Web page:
The level of neurofilament light chains (NfL) in serum decreased significantly with immunoadsorption, but not with methylprednisolone. The structural protein NfL constitutes a main component of the cytoskeleton of neurons. Since degradation of myelin sheaths is associated with axonal degeneration, the amount of NfL in serum increases. Therefore, the protein is well suited as a marker to monitor multiple sclerosis therapy, progression and relapses.
Immunoadsorption is also more favorable in terms of safety results. At least one adverse event occurred in 14 out of 16 patients, and most commonly these were hypocalcemia and hypotension. However, the jugular central venous catheter was dislocated in two patients, and displacement of the catheter from a jugular vein to an inguinal vein was unavoidable in two other patients. In one case, catheter-associated sepsis developed and required treatment with vancomycin.
Some serious side effects
Methylprednisolone therapy proved to be more critical. Under this therapy, the 26 patients developed adverse effects, most often hyperglycemia, sleep disturbances, tachycardia, hypokalemia and arterial hypertension. Sixteen patients required temporary insulin and potassium substitution. Four patients developed anxiety states and clinically significant affective disorders.
One patient suffered liver damage and an otherwise healthy 26-year-old suffered from osteomyelitis of the left hip with subsequent sepsis, which required hip replacement surgery.
Three patients developed acute psychosis, but in two of them it regressed a few days after stopping the steroid. However, the other patient had to be admitted to a psychiatric clinic and treated with long-term antipsychotics.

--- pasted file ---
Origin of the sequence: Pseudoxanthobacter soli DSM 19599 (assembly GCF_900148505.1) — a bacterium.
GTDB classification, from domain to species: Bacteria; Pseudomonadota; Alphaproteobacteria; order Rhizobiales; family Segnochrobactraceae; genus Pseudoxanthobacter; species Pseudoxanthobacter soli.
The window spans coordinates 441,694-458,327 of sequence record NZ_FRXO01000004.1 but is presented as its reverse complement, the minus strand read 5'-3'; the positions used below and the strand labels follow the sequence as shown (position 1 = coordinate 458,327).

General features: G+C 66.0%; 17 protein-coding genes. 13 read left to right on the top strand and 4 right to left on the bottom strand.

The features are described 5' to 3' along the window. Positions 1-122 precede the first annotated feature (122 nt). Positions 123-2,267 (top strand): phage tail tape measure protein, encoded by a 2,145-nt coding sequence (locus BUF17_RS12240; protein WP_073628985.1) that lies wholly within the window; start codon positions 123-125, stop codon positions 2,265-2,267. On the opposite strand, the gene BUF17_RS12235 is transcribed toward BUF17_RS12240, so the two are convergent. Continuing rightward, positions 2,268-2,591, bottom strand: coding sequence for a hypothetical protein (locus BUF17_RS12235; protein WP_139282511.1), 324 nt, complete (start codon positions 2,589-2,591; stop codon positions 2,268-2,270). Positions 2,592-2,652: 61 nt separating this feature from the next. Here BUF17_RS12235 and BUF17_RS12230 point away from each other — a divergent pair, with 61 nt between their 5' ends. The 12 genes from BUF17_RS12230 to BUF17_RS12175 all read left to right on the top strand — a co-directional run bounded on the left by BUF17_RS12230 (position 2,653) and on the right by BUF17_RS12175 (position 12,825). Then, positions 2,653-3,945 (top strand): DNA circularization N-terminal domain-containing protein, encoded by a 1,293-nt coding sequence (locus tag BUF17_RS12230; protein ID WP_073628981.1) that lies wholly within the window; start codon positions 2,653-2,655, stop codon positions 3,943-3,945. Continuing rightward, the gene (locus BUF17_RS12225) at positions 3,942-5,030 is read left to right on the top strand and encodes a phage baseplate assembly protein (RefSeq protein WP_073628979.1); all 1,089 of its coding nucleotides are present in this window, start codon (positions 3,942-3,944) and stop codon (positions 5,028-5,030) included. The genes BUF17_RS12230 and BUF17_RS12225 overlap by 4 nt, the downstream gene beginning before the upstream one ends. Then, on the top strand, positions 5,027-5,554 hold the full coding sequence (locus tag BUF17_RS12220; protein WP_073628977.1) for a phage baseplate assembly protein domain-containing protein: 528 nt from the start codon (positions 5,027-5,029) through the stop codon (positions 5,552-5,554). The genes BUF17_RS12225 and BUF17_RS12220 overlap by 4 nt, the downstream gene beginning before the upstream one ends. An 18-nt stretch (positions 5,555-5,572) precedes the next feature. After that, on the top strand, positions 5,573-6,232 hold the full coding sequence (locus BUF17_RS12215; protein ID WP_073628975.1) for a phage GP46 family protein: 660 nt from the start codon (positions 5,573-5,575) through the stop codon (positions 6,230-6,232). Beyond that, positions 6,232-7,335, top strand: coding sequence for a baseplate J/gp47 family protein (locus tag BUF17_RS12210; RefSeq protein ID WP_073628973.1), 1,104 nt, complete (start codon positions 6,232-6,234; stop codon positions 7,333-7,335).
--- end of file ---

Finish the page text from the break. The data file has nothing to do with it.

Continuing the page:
Concerning these complications, the authors summarize: “The safety of methylprednisolone is debatable, whereas for immunoadsorption, the use of the central venous catheter requires the greatest caution.
“Generally, both treatments visibly altered cytokine networks. It is unknown whether cytokine levels were affected by immune cell modulation. In the context of immunoadsorption, they were simply removed from circulation by non-specific binding to tryptophan columns,” the scientists write.
Simply immunoadsorption instead of double steroid?
Since 9 of the 26 patients treated with methylprednisolone recovered only partially despite two cycles, they also underwent immunoadsorption afterwards. It should be noted here that the two cycles of methylprednisolone before immunoadsorption hindered clinical recovery and the reduction in NfL values was also weaker.
As a cause of the limited efficacy of immunoadsorption, Pfeuffer and colleagues postulated that high-dose methylprednisolone modulates the blood-brain barrier and protein distribution in the blood. Since immunoadsorption was also carried out relatively late in these patients, the “window of time” in which modulation of the immune system leads to relief of neurological deficits may also have already closed.
“In view of these results, it is worth asking whether, in the case of relapses of steroid-refractory MS with deficits relevant to daily life, immunoadsorption should follow directly instead of the second corticosteroid therapy currently recommended”, has said Ralph Gold. , MD, PhD, director of the University Clinic for Neurology in Bochum, Germany, in a report. “The results of the study could therefore influence guidelines for the treatment of escalating acute relapse MS.”
1. Pfeuffer S, et al: J Neuroinflammation (online) September 7, 2022
This content originally appeared on The German edition of Medscape.